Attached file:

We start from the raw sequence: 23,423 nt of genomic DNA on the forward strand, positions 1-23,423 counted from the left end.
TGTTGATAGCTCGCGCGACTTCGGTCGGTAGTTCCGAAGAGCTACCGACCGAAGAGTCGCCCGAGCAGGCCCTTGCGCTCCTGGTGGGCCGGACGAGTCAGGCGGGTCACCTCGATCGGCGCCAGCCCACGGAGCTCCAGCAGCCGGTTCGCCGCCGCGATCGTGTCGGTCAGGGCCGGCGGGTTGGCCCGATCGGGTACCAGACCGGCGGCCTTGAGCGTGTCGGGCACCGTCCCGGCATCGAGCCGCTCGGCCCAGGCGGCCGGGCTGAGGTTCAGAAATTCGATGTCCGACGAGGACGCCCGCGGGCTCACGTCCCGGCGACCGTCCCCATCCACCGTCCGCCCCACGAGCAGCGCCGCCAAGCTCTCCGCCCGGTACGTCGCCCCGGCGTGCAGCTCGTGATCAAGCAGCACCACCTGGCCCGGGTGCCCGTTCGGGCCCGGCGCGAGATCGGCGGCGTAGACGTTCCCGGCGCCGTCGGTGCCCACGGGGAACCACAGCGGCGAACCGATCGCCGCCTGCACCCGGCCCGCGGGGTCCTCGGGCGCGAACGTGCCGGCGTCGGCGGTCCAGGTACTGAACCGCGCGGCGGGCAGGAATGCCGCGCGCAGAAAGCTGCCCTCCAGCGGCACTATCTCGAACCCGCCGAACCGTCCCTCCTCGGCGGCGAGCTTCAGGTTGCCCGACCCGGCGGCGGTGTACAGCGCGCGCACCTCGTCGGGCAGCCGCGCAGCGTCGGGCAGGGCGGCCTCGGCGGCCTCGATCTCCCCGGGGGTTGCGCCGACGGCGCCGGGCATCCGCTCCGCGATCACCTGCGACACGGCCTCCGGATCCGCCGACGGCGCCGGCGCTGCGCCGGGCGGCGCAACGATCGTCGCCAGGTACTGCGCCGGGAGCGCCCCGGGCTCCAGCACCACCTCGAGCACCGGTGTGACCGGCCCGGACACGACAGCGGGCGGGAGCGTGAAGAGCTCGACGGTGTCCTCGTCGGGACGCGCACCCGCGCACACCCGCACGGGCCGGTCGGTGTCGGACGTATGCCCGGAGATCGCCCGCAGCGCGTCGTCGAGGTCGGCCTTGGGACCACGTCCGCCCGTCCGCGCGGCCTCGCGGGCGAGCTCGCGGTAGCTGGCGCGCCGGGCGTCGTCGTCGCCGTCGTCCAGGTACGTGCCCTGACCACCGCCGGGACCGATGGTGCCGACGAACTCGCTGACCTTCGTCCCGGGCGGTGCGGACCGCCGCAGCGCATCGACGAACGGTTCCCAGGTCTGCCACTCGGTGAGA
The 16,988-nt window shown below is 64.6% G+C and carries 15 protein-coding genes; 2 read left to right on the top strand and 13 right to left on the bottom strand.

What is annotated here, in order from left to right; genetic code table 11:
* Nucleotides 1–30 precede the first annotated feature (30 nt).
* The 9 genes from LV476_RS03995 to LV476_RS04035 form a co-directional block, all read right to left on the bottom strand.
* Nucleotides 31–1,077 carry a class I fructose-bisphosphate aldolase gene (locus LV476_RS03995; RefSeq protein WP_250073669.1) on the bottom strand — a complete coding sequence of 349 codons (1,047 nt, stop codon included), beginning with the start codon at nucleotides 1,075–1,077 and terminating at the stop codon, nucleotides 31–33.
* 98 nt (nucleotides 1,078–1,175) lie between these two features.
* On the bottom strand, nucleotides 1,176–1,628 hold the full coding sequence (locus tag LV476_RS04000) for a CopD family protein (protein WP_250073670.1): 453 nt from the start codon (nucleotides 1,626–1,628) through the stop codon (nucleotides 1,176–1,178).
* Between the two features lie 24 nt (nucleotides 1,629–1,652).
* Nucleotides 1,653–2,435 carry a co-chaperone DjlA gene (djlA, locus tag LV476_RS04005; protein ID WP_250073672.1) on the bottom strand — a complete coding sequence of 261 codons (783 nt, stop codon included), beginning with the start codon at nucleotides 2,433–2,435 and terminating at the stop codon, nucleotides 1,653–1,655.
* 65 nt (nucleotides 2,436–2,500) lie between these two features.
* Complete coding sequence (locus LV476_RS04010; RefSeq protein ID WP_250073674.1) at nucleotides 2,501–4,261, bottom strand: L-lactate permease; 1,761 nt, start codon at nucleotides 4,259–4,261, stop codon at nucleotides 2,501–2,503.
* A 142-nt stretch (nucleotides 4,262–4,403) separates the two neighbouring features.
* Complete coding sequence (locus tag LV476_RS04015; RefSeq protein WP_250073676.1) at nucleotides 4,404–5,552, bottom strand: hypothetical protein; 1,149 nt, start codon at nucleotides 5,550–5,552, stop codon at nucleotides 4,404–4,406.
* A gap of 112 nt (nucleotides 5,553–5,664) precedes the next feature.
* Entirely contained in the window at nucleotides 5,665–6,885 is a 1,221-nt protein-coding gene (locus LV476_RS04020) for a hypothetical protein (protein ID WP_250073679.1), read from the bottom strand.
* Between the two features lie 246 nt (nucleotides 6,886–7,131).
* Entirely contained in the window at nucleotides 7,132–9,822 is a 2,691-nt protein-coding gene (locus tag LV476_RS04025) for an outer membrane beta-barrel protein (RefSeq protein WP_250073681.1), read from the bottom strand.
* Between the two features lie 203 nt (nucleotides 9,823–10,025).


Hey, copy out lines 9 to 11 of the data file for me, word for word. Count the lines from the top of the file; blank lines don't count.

* On the bottom strand, nucleotides 1,176–1,628 hold the full coding sequence (locus tag LV476_RS04000) for a CopD family protein (protein WP_250073670.1): 453 nt from the start codon (nucleotides 1,626–1,628) through the stop codon (nucleotides 1,176–1,178).
* Between the two features lie 24 nt (nucleotides 1,629–1,652).
* Nucleotides 1,653–2,435 carry a co-chaperone DjlA gene (djlA, locus tag LV476_RS04005; protein ID WP_250073672.1) on the bottom strand — a complete coding sequence of 261 codons (783 nt, stop codon included), beginning with the start codon at nucleotides 2,433–2,435 and terminating at the stop codon, nucleotides 1,653–1,655.